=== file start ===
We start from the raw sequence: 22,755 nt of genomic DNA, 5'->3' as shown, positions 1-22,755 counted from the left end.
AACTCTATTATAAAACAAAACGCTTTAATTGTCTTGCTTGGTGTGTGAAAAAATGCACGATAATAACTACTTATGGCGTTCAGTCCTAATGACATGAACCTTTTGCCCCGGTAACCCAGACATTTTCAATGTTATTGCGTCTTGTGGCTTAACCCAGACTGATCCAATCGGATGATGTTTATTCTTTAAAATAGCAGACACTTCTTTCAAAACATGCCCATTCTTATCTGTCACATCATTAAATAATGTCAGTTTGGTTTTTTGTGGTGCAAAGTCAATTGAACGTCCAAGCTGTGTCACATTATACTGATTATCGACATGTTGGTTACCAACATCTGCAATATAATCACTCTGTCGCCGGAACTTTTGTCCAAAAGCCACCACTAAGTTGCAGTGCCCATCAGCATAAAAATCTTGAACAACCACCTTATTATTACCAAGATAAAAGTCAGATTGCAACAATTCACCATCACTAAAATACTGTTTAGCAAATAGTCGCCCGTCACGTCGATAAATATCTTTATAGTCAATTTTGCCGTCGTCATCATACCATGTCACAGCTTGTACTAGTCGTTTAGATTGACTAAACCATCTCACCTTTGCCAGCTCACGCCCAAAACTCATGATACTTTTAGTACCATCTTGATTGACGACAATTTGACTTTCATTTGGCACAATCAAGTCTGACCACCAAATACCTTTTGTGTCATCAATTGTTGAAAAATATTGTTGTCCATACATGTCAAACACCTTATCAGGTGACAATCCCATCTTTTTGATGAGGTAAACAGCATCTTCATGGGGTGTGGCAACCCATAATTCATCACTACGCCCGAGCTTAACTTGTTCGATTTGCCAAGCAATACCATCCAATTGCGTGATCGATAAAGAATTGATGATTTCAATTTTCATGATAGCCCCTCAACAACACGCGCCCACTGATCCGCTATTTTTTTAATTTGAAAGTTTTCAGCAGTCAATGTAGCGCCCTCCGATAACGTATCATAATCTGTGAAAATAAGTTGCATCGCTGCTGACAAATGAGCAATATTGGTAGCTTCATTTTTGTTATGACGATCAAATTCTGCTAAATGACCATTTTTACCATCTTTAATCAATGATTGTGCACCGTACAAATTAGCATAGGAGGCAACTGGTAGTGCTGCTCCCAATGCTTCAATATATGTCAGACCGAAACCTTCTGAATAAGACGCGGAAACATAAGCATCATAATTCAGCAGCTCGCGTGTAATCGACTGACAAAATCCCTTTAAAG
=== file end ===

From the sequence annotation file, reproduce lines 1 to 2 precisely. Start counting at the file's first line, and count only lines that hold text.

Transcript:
We start from the raw sequence: 22,755 nt of genomic DNA, 5'->3' as shown, positions 1-22,755 counted from the left end.
AACTCTATTATAAAACAAAACGCTTTAATTGTCTTGCTTGGTGTGTGAAAAAATGCACGATAATAACTACTTATGGCGTTCAGTCCTAATGACATGAACCTTTTGCCCCGGTAACCCAGACATTTTCAATGTTATTGCGTCTTGTGGCTTAACCCAGACTGATCCAATCGGATGATGTTTATTCTTTAAAATAGCAGACACTTCTTTCAAAACATGCCCATTCTTATCTGTCACATCATTAAATAATGTCAGTTTGGTTTTTTGTGGTGCAAAGTCAATTGAACGTCCAAGCTGTGTCACATTATACTGATTATCGACATGTTGGTTACCAACATCTGCAATATAATCACTCTGTCGCCGGAACTTTTGTCCAAAAGCCACCACTAAGTTGCAGTGCCCATCAGCATAAAAATCTTGAACAACCACCTTATTATTACCAAGATAAAAGTCAGATTGCAACAATTCACCATCACTAAAATACTGTTTAGCAAATAGTCGCCCGTCACGTCGATAAATATCTTTATAGTCAATTTTGCCGTCGTCATCATACCATGTCACAGCTTGTACTAGTCGTTTAGATTGACTAAACCATCTCACCTTTGCCAGCTCACGCCCAAAACTCATGATACTTTTAGTACCATCTTGATTGACGACAATTTGACTTTCATTTGGCACAATCAAGTCTGACCACCAAATACCTTTTGTGTCATCAATTGTTGAAAAATATTGTTGTCCATACATGTCAAACACCTTATCAGGTGACAATCCCATCTTTTTGATGAGGTAAACAGCATCTTCATGGGGTGTGGCAACCCATAATTCATCACTACGCCCGAGCTTAACTTGTTCGATTTGCCAAGCAATACCATCCAATTGCGTGATCGATAAAGAATTGATGATTTCAATTTTCATGATAGCCCCTCAACAACACGCGCCCACTGATCCGCTATTTTTTTAATTTGAAAGTTTTCAGCAGTCAATGTAGCGCCCTCCGATAACGTATCATAATCTGTGAAAATAAGTTGCATCGCTGCTGACAAATGAGCAATATTGGTAGCTTCATTTTTGTTATGACGATCAAATTCTGCTAAATGACCATTTTTACCATCTTTAATCAATGATTGTGCACCGTACAAATTAGCATAGGAGGCAACTGGTAGTGCTGCTCCCAATGCTTCAATATATGTCAGACCGAAACCTTCTGAATAAGACGCGGAAACATAAGCATCATAATTCAGCAGCTCGCGTGTAATCGACTGACAAAATCCCTTTAAAG